4 Retro Buildings in Tokyo Offering First-Rate Meals and Sweets
Even in Tokyo, a city speckled with high-rise buildings, there are old buildings still remaining here and there. Here are 4 delicious eating establishments that exist in old buildings. Why not have a lovely time in a restaurant overflowing with traditional Japanese aesthetics?
1. Toranomon Osaka-ya Sunaba
Toranomon Osaka-ya Sunaba is a restaurant that opened in 1872 housed in a traditional Japanese building that suddenly appears in the fancy business area of Toranomon. The current building was built in 1923 and is registered as a national tangible property. It was named Sunaba ("sand pit") after the Sunaba style of soba. It's one of the three styles of soba, with the others being Yabu and Sarashina. It's said that the name "Sunaba" comes from the sand pit that workers laid the materials in when they were building Osaka Castle. There someone opened up a noodle restaurant as well.
This restaurant uses Hokkaido soba flour for its sweetness and strong fragrance. The Edo-style soba noodles are of a perfect thinness so they have a great mouthfeel. When you eat soba, please dip the soba just a little bit in the slightly sweet tsuyu sauce that comes with it and slurp it with all of your might without embarrassment. If you do that you will be able to fully enjoy the soba's fragrance and taste.
1. Toranomon Osaka-ya Sunaba
Hantei is a kushiage specialty restaurant in Bunkyo-ku's Nezu area. Kushiage is fried food on sticks. The 3 story building made with Japanese zelkova wood was built in 1917 and is registered as a national important tangible cultural property. It withstood both the Great Kanto Earthquake of 1923 and the air raids of WWII, so it's worth taking a look at. Of course, the kushiage offered by the shop is very delicious. They're made fresh to order, so 1 set consists of 6 kinds of kushiage. When you finish with 1 set, you can order a 2nd. There are more than 30 kinds of ingredients available but the sets are chosen by the chef so if there is something you don't please make sure to inform them beforehand. Also, if you want side dishes like rice, miso soup, ochazuke, or others, make sure to order "shokuji" ("a meal") separate from the kushiage. The Nezu area is full of the working class atmosphere of old Japan, so after you gain stamina from the kushiage, why not take a walk to enjoy the area?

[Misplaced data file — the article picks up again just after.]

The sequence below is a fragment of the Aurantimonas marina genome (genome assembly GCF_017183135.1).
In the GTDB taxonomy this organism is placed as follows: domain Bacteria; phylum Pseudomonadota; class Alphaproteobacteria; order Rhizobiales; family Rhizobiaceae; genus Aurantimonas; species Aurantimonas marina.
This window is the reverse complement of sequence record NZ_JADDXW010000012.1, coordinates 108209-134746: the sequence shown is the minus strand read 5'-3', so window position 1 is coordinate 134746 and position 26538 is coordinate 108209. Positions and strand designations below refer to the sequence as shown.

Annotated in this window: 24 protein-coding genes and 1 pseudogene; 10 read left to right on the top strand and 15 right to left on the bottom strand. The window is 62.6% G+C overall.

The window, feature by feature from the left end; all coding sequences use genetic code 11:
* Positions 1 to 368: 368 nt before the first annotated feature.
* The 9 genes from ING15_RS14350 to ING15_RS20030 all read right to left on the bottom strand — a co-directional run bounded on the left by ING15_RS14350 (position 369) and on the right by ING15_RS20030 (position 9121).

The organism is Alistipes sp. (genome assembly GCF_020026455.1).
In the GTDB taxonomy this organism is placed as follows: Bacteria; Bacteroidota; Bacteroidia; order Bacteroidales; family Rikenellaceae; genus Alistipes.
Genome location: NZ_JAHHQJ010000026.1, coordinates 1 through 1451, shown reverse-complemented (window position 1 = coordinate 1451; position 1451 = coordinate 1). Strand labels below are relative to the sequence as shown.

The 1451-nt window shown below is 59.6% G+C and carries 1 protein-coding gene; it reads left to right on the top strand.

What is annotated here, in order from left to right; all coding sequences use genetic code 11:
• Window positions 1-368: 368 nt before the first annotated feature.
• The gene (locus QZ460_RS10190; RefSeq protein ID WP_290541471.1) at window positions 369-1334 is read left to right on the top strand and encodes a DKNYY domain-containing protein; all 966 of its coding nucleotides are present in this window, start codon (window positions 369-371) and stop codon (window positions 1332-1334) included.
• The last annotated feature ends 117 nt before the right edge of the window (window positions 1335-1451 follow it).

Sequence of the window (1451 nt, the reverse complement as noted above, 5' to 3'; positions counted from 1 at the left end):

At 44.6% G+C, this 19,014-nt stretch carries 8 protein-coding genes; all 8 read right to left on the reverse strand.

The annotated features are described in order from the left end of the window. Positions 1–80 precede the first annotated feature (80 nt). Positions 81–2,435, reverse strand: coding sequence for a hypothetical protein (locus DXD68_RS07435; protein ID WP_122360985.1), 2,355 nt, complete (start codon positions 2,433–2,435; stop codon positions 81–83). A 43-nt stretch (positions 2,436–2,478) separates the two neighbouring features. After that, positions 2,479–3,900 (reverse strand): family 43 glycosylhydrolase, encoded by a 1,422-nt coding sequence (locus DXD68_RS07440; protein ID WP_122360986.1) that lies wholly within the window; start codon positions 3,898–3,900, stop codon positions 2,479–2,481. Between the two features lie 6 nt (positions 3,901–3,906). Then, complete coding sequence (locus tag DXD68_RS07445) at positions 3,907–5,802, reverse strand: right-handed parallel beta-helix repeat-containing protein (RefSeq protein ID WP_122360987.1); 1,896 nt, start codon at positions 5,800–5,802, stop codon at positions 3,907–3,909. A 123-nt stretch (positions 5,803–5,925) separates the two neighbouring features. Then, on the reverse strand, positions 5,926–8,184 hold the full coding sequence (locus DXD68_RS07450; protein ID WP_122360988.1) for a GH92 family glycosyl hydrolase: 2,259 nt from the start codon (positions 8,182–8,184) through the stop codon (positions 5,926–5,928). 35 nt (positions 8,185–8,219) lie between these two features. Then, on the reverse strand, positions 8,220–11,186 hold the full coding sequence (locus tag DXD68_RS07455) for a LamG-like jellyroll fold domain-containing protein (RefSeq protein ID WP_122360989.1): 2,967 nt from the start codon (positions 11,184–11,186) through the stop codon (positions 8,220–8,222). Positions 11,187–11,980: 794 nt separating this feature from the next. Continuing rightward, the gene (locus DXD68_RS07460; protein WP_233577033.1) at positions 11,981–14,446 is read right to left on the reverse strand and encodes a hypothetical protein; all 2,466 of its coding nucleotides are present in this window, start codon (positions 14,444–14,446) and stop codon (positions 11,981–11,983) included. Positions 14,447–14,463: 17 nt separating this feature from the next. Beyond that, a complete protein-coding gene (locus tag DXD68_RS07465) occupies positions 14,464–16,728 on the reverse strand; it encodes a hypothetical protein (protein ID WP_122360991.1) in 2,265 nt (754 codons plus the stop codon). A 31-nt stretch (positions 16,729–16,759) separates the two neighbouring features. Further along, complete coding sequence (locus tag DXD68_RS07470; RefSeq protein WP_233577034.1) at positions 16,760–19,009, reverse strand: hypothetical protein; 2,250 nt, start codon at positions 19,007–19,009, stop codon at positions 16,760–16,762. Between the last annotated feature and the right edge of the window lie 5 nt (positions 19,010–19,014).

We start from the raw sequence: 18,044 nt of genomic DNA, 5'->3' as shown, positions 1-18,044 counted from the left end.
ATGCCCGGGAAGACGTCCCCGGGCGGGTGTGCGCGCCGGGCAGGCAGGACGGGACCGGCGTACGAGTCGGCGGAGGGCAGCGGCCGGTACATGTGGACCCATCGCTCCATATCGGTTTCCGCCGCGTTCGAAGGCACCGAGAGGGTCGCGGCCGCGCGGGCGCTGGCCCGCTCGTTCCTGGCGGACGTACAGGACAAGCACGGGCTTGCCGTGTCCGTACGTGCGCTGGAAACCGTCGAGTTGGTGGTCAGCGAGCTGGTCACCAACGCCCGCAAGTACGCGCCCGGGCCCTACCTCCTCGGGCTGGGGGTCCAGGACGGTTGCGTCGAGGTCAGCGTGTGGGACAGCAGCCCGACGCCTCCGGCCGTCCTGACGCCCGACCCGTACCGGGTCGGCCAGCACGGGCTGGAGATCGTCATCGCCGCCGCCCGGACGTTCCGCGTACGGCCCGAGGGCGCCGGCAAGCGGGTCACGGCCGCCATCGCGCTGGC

Takemura is a wagashi (traditional Japanese sweets) store that serves tea that opened in the Sudacho area in Kanda in 1930. Wagashi are made with ingredients such as azuki red beans, an (a sweet bean paste), kanten (agar jelly), and more. The 3 story wooden building with a gabled, hipped roof has remained the same since it was built so it's registered as a Tokyo selected historical building. Their most famous product is their age manjuu (470 JPY (incl. tax) for 2 pieces). It's hand-made wheat manjuu (mochi rice cake filled with an) fried until crisp. The fragrance of the sesame oil and the crunchy texture makes for an amazing combination with the perfectly sweet an filling. It's no wonder that it was one of the favorites of novelist and gourmet Shoutarou Ikenami. The taste of the freshly-fried manjuu is exceptional but if it's cold the texture changes and the flavor of the an stands out more. Please take some as souvenirs and compare the difference.
4. Kanda Matsuya
Kanda Matsuya is a well-established soba restaurant built in 1884 in the Kanda Awajicho area. The current building was built in 1925 after the Great Kanto Earthquake in 1923, and it's also registered as a Tokyo selected historical building. Thanks to the bamboo carvings on the transoms over both left and right entrances and the big paper lantern on the 2nd floor, it makes it seem like time has stopped just for this building. The taste of Matsuya's soba has also stayed static through time, so it has plenty of supporters that are made up of not just businessmen that work in the area but soba-lovers from all around the country. The soba has a great texture, with a wonderful aroma and sweetness. This is perfectly balanced with the richness and spiciness of the tsuyu sauce and the aroma of the seaweed. The noodles are sized so they're easy to pick up with chopsticks, so you can eat with a natural rhythm. It often gets crowded with salarymen during lunch, so if you avoid that you'll be able to enjoy your meal in this relatively relaxed building and atmosphere.
There are still many old buildings that have kept their history intact even in the heart of Tokyo's modernity. Here are some wonderful places where you can enjoy traditional flavors. Please try to check them out.
*Please note that the information in this article is from the time of writing or publication and may differ from the latest information.
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